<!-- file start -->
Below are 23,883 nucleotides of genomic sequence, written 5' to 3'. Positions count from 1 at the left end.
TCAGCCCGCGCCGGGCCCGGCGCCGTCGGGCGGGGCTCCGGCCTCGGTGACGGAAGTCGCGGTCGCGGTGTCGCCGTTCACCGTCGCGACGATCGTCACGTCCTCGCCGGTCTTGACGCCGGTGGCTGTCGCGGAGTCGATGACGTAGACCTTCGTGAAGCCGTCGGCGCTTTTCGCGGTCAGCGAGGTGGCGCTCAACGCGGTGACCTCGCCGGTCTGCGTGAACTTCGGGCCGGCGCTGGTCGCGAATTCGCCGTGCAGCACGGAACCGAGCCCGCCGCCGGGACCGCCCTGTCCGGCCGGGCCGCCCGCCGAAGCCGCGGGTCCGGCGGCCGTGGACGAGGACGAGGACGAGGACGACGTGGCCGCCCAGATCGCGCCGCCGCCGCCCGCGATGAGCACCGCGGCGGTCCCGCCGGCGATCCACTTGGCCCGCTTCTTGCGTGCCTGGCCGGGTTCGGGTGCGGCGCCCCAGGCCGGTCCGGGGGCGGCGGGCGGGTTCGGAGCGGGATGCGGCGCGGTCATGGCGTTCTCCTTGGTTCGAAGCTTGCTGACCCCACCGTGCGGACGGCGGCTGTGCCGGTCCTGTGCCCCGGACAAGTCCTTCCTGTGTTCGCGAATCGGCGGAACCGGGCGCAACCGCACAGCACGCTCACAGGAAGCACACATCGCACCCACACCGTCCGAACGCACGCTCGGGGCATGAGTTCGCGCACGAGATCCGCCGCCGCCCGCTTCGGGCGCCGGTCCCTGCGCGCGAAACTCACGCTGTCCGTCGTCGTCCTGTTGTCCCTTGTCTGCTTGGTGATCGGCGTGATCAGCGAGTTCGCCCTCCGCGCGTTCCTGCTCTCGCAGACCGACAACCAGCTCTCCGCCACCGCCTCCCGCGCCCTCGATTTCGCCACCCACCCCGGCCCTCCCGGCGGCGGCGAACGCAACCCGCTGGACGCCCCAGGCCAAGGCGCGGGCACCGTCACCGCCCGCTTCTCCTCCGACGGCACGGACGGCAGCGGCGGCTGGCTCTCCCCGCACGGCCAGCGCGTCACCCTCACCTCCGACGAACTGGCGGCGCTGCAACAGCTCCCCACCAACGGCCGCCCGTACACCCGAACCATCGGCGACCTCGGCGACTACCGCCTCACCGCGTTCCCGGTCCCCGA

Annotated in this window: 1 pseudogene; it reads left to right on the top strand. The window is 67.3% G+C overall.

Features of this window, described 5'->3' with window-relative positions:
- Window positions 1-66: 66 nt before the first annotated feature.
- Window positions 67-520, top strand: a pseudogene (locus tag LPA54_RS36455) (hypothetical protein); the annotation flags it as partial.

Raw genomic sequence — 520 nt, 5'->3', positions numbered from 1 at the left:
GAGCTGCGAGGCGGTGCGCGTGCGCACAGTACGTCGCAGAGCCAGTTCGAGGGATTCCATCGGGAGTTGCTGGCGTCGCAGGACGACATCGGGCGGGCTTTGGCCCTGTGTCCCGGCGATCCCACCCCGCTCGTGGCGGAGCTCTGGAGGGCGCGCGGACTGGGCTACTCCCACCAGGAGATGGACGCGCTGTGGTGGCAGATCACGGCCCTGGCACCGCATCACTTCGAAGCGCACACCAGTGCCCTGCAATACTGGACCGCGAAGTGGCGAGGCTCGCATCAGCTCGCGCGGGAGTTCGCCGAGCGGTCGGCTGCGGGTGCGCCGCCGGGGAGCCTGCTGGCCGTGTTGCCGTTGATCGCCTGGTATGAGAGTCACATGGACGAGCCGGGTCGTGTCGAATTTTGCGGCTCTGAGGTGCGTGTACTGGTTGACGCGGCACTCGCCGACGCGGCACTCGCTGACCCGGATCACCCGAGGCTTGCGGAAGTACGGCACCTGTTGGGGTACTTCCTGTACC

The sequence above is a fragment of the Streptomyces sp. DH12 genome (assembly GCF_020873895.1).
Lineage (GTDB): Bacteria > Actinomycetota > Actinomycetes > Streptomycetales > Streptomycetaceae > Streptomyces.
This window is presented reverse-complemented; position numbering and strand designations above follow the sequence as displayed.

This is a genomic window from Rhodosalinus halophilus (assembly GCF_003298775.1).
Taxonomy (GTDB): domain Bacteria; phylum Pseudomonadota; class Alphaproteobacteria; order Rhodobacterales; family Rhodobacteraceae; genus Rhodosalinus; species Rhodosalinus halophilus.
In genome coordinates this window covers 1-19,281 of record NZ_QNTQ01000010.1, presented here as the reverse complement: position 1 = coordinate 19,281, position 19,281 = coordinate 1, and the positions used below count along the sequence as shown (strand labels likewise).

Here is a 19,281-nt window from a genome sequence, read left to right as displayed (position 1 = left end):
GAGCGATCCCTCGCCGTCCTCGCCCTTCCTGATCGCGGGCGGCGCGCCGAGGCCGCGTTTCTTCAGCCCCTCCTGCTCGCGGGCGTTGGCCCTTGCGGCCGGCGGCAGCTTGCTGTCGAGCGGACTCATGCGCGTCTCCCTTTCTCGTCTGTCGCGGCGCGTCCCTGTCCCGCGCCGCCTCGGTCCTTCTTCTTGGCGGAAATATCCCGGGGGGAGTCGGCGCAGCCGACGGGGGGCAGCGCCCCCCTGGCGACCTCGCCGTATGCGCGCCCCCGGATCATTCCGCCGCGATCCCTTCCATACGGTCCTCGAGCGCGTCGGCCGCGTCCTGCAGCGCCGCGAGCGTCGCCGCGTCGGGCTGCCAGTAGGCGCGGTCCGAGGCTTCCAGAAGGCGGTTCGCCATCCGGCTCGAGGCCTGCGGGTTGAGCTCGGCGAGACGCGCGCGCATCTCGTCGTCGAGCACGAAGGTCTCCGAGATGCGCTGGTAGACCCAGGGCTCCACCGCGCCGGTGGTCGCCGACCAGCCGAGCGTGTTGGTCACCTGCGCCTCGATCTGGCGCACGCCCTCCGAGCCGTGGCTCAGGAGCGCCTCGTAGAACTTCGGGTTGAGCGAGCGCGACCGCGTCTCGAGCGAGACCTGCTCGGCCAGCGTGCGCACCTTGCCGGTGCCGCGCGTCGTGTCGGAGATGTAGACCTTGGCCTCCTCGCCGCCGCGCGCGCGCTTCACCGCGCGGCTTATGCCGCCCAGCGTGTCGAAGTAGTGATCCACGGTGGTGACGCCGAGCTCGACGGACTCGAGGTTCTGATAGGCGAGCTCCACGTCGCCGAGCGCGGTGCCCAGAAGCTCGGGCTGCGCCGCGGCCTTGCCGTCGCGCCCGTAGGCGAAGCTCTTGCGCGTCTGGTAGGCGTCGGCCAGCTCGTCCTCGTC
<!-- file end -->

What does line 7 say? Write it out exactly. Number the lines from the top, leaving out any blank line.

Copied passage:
Raw genomic sequence — 520 nt, 5'->3', positions numbered from 1 at the left: